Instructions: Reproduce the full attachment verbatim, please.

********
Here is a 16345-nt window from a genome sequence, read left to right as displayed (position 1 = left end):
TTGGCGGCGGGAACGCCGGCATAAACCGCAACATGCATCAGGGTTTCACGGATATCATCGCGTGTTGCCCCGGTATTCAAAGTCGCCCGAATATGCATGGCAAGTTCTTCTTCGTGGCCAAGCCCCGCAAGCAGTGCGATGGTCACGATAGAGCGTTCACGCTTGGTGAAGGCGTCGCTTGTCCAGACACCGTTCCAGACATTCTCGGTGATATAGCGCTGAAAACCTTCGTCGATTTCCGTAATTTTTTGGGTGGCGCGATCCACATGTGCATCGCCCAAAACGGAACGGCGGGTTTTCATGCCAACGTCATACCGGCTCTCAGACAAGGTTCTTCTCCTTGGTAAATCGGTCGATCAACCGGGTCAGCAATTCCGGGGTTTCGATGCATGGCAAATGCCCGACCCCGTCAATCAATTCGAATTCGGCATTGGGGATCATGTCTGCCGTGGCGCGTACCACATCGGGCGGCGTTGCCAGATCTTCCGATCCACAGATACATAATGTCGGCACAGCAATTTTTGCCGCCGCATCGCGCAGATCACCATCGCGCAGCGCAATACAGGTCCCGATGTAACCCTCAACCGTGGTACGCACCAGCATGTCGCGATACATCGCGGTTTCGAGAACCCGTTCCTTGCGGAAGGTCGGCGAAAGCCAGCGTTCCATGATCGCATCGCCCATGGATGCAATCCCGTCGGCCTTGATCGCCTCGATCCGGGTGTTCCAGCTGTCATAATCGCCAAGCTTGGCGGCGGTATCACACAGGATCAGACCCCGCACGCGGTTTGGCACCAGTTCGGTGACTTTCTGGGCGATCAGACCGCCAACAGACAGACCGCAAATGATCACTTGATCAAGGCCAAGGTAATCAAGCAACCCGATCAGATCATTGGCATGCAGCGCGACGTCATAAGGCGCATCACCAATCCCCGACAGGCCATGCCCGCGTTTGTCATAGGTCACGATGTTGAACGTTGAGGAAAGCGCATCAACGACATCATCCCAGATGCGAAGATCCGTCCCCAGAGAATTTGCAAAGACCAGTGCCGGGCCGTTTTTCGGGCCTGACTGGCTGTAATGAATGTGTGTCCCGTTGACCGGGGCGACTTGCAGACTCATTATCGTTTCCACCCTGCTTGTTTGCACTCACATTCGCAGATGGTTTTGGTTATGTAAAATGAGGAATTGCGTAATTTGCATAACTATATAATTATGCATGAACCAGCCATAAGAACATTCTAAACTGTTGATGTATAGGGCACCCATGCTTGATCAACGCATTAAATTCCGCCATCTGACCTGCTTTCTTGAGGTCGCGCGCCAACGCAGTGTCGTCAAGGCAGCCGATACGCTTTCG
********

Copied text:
Here is a 16345-nt window from a genome sequence, read left to right as displayed (position 1 = left end):
TTGGCGGCGGGAACGCCGGCATAAACCGCAACATGCATCAGGGTTTCACGGATATCATCGCGTGTTGCCCCGGTATTCAAAGTCGCCCGAATATGCATGGCAAGTTCTTCTTCGTGGCCAAGCCCCGCAAGCAGTGCGATGGTCACGATAGAGCGTTCACGCTTGGTGAAGGCGTCGCTTGTCCAGACACCGTTCCAGACATTCTCGGTGATATAGCGCTGAAAACCTTCGTCGATTTCCGTAATTTTTTGGGTGGCGCGATCCACATGTGCATCGCCCAAAACGGAACGGCGGGTTTTCATGCCAACGTCATACCGGCTCTCAGACAAGGTTCTTCTCCTTGGTAAATCGGTCGATCAACCGGGTCAGCAATTCCGGGGTTTCGATGCATGGCAAATGCCCGACCCCGTCAATCAATTCGAATTCGGCATTGGGGATCATGTCTGCCGTGGCGCGTACCACATCGGGCGGCGTTGCCAGATCTTCCGATCCACAGATACATAATGTCGGCACAGCAATTTTTGCCGCCGCATCGCGCAGATCACCATCGCGCAGCGCAATACAGGTCCCGATGTAACCCTCAACCGTGGTACGCACCAGCATGTCGCGATACATCGCGGTTTCGAGAACCCGTTCCTTGCGGAAGGTCGGCGAAAGCCAGCGTTCCATGATCGCATCGCCCATGGATGCAATCCCGTCGGCCTTGATCGCCTCGATCCGGGTGTTCCAGCTGTCATAATCGCCAAGCTTGGCGGCGGTATCACACAGGATCAGACCCCGCACGCGGTTTGGCACCAGTTCGGTGACTTTCTGGGCGATCAGACCGCCAACAGACAGACCGCAAATGATCACTTGATCAAGGCCAAGGTAATCAAGCAACCCGATCAGATCATTGGCATGCAGCGCGACGTCATAAGGCGCATCACCAATCCCCGACAGGCCATGCCCGCGTTTGTCATAGGTCACGATGTTGAACGTTGAGGAAAGCGCATCAACGACATCATCCCAGATGCGAAGATCCGTCCCCAGAGAATTTGCAAAGACCAGTGCCGGGCCGTTTTTCGGGCCTGACTGGCTGTAATGAATGTGTGTCCCGTTGACCGGGGCGACTTGCAGACTCATTATCGTTTCCACCCTGCTTGTTTGCACTCACATTCGCAGATGGTTTTGGTTATGTAAAATGAGGAATTGCGTAATTTGCATAACTATATAATTATGCATGAACCAGCCATAAGAACATTCTAAACTGTTGATGTATAGGGCACCCATGCTTGATCAACGCATTAAATTCCGCCATCTGACCTGCTTTCTTGAGGTCGCGCGCCAACGCAGTGTCGTCAAGGCAGCCGATACGCTTTCG